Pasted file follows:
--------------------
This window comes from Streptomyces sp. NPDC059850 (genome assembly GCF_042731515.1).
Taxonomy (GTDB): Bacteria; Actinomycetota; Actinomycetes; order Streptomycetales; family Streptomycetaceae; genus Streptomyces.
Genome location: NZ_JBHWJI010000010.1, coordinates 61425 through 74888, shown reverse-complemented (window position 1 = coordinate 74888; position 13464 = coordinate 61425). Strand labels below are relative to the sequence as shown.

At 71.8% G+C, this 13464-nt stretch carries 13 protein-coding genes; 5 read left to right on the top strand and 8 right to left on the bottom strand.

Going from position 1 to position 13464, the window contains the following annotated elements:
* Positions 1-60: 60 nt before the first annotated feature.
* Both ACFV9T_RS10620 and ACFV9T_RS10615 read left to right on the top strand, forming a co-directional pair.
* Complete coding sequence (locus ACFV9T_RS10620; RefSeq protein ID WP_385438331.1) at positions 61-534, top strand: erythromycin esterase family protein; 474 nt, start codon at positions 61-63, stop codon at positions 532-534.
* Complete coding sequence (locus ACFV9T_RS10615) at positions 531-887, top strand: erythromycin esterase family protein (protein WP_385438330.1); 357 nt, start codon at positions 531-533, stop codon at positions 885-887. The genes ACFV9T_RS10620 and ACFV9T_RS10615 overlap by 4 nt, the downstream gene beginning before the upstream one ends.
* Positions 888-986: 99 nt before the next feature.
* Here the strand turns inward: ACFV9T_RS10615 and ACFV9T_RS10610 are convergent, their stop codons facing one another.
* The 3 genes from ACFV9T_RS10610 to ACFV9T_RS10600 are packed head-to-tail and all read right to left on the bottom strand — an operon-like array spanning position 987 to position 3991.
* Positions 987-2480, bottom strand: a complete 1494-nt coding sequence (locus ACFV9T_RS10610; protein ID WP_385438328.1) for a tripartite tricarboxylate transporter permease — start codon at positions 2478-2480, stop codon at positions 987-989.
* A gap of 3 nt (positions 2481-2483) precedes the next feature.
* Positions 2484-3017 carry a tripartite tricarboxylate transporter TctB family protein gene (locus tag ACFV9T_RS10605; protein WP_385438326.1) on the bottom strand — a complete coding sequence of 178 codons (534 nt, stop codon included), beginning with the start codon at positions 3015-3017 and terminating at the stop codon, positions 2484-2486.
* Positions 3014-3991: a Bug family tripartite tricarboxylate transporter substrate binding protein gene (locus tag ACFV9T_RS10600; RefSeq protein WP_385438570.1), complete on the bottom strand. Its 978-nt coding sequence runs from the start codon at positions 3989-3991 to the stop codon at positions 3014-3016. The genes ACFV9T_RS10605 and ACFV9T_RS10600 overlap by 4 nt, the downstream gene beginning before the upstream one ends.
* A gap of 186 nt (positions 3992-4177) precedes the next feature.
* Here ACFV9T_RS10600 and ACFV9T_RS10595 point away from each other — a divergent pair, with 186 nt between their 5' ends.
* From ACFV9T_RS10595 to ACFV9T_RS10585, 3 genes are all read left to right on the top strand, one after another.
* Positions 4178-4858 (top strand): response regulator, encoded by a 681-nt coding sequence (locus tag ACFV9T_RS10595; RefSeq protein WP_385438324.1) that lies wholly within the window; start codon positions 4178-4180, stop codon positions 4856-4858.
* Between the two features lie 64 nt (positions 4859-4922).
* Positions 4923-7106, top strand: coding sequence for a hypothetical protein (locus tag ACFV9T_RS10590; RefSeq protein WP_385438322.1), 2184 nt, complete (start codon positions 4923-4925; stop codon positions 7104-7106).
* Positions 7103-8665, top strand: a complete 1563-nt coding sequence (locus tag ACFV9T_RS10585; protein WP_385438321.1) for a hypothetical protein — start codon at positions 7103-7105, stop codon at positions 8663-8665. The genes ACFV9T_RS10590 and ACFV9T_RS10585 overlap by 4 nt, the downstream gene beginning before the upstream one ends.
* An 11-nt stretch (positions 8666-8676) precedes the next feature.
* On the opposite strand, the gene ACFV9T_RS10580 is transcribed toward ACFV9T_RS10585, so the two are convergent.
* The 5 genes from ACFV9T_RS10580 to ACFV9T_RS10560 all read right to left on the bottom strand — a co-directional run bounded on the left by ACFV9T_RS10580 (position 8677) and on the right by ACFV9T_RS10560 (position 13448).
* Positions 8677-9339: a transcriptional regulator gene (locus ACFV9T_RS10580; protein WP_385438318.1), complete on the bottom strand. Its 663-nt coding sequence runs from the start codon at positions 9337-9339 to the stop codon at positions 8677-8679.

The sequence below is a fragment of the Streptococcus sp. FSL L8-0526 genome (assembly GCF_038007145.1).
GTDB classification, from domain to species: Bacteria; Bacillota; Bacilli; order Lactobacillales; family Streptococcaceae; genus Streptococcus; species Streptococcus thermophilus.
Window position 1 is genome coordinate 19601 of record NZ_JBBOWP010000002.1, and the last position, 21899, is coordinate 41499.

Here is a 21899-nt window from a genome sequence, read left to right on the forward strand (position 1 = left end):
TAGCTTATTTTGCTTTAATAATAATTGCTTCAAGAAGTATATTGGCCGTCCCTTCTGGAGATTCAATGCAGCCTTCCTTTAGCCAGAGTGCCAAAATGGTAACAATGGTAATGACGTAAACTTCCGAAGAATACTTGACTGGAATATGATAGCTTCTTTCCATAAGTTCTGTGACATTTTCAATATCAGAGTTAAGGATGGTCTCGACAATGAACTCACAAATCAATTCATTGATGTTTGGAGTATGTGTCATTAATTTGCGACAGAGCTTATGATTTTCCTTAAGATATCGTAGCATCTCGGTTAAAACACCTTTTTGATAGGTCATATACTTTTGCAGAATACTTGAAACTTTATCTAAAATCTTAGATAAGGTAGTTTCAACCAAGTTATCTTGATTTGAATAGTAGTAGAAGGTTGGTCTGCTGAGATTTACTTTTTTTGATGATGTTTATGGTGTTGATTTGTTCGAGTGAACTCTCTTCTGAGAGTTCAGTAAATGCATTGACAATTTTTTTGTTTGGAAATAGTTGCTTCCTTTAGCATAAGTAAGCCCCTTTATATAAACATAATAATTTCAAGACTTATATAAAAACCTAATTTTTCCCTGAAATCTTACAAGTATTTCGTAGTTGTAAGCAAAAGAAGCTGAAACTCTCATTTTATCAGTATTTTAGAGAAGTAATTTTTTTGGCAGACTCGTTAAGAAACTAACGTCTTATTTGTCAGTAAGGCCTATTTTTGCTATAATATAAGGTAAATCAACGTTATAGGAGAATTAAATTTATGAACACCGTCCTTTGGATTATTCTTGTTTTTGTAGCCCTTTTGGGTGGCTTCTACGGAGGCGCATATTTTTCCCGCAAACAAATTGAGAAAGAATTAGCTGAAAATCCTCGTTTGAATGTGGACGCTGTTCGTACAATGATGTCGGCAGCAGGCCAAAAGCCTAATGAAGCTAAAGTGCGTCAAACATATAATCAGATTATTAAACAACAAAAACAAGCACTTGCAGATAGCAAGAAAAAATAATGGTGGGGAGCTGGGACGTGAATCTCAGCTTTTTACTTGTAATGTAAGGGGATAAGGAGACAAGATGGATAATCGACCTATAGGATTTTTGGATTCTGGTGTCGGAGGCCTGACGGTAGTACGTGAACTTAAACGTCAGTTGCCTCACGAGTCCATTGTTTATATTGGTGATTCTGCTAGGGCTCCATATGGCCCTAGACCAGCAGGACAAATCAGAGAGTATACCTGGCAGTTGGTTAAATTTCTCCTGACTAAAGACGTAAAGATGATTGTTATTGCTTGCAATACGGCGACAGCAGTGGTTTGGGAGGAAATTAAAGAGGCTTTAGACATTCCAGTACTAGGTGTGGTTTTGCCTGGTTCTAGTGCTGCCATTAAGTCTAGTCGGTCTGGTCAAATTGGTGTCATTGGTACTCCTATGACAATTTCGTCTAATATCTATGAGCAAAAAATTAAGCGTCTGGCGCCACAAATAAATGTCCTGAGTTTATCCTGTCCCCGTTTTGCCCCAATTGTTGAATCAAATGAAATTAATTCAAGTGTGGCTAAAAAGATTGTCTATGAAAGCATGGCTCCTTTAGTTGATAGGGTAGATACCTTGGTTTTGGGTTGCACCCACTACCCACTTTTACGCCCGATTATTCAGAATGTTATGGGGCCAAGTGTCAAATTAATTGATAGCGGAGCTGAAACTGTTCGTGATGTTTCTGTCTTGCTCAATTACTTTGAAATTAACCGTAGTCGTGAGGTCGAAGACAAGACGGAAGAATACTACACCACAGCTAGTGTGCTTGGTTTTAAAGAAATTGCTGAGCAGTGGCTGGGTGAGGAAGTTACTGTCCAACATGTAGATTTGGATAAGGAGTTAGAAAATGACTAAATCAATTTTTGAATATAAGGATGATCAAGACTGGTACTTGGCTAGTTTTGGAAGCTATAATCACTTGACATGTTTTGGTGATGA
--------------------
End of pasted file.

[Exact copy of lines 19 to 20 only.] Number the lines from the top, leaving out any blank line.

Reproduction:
* From ACFV9T_RS10595 to ACFV9T_RS10585, 3 genes are all read left to right on the top strand, one after another.
* Positions 4178-4858 (top strand): response regulator, encoded by a 681-nt coding sequence (locus tag ACFV9T_RS10595; RefSeq protein WP_385438324.1) that lies wholly within the window; start codon positions 4178-4180, stop codon positions 4856-4858.